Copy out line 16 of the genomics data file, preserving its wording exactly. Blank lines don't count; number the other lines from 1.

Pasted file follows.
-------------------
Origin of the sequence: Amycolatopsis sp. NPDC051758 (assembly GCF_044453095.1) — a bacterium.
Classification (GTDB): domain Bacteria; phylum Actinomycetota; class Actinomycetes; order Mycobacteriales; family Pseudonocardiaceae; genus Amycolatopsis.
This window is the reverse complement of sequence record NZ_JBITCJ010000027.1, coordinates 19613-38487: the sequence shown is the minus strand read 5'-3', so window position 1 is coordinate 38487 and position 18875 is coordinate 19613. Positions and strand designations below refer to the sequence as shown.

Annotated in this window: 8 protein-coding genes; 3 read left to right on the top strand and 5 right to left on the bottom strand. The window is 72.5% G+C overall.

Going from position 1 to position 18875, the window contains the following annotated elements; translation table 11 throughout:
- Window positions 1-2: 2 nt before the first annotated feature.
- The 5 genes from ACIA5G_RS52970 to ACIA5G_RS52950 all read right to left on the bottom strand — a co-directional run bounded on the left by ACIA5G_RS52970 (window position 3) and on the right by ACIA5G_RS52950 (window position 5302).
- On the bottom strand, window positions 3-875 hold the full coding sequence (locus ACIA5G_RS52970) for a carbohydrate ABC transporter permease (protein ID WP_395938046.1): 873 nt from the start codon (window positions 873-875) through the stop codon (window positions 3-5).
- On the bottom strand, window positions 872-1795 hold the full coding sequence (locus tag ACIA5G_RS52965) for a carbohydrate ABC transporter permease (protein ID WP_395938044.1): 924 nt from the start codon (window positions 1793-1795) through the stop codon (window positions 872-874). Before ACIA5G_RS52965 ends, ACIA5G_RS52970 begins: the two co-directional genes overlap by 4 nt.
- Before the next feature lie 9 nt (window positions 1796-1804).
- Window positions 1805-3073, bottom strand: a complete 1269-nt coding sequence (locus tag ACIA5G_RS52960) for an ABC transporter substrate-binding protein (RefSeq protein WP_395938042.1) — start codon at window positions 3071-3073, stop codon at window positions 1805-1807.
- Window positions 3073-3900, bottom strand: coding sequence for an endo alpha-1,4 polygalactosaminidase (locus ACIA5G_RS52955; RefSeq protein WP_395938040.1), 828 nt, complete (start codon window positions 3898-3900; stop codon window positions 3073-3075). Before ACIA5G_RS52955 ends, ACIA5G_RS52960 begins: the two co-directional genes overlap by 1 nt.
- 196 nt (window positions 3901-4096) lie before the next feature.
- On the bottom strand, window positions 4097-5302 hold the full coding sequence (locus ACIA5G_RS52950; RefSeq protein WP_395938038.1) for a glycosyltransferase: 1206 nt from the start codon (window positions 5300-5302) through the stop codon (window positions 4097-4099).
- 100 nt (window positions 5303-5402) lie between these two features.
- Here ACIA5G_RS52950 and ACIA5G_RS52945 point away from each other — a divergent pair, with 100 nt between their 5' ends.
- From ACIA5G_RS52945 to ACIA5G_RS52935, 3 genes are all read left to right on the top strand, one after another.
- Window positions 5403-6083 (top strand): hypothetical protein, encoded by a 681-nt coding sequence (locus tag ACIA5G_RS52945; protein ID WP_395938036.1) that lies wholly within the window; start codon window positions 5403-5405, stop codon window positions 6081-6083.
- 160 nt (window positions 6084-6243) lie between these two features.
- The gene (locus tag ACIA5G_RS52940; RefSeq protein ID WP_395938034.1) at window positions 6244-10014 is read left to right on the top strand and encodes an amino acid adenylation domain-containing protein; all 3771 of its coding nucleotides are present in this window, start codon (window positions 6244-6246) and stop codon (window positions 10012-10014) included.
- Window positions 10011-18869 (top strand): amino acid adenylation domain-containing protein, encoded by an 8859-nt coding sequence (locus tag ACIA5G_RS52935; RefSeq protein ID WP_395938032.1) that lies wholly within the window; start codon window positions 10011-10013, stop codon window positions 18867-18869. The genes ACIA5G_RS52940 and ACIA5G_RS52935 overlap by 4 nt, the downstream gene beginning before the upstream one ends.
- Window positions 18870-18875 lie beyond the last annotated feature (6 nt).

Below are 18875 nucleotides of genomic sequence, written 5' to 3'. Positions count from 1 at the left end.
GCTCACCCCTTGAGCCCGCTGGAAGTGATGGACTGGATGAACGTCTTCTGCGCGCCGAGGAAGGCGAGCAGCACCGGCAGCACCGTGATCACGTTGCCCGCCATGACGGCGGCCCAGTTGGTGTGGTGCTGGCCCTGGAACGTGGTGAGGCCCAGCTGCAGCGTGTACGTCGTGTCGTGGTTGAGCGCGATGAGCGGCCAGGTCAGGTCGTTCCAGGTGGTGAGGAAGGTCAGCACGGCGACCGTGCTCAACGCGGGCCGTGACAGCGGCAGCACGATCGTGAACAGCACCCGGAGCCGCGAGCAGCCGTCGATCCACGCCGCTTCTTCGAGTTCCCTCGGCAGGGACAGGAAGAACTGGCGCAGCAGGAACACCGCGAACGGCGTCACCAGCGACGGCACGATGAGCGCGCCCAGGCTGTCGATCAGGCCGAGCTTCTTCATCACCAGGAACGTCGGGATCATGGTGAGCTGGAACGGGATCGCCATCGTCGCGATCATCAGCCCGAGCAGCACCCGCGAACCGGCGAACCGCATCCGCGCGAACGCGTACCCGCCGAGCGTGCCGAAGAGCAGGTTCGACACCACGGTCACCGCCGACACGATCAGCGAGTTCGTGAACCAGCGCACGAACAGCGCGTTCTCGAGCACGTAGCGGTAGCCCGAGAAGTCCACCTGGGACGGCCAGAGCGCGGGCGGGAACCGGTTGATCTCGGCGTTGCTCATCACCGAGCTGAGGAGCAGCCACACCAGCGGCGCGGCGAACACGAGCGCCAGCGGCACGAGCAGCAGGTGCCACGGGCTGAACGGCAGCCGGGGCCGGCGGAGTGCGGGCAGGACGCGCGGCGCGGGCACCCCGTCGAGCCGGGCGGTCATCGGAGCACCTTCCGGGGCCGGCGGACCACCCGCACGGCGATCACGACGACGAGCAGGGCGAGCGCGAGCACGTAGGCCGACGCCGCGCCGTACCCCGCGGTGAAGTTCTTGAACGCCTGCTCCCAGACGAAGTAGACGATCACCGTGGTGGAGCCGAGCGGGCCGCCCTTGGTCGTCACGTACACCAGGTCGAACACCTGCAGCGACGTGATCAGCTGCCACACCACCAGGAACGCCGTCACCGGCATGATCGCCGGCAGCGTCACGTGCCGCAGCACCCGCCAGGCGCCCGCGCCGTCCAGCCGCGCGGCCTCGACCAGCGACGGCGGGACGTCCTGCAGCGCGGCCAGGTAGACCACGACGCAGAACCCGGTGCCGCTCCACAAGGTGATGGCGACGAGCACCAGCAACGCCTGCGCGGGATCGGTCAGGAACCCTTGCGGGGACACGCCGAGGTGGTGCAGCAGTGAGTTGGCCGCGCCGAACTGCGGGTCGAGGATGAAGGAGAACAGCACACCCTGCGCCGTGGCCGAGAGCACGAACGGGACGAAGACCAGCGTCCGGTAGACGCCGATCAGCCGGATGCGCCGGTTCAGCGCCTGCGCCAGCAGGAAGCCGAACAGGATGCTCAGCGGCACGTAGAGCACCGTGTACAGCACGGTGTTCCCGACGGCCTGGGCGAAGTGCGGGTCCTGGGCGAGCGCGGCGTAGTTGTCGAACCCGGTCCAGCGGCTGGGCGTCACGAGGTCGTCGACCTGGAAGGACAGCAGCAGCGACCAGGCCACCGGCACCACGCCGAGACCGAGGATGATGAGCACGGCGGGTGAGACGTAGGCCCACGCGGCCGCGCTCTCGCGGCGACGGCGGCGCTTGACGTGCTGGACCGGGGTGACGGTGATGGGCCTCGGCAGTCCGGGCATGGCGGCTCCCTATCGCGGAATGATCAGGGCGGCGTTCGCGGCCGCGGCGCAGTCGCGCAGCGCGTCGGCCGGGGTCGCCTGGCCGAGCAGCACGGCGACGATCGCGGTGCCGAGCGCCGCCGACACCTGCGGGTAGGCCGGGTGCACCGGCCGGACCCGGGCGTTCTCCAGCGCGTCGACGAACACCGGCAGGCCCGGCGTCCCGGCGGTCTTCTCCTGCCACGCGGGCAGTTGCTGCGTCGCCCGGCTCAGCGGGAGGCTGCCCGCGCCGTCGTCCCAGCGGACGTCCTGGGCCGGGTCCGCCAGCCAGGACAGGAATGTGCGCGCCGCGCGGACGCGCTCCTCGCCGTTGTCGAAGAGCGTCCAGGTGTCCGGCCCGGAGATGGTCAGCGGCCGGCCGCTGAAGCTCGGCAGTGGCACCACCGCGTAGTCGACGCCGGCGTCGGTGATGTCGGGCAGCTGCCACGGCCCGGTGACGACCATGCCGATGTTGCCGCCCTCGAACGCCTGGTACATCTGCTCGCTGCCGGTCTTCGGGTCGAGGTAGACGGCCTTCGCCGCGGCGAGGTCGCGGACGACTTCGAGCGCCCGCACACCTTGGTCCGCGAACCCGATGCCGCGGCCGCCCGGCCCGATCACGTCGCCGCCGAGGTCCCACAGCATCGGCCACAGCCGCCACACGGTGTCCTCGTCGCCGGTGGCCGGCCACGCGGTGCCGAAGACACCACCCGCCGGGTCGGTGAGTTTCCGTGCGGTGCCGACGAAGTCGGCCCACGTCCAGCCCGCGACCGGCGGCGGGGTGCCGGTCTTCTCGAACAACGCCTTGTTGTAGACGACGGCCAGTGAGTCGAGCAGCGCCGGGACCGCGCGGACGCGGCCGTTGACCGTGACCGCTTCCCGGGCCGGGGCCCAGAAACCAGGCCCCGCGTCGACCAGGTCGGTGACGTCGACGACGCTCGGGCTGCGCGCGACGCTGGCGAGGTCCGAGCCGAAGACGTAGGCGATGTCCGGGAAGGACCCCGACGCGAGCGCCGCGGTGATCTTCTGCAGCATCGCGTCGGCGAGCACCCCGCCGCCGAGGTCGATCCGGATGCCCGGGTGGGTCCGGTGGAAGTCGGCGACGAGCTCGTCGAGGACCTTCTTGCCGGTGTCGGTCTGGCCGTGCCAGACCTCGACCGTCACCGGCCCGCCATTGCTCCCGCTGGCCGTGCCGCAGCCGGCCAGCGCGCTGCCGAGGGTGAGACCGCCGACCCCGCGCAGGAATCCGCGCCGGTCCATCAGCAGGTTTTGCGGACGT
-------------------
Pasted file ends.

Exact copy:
- Here ACIA5G_RS52950 and ACIA5G_RS52945 point away from each other — a divergent pair, with 100 nt between their 5' ends.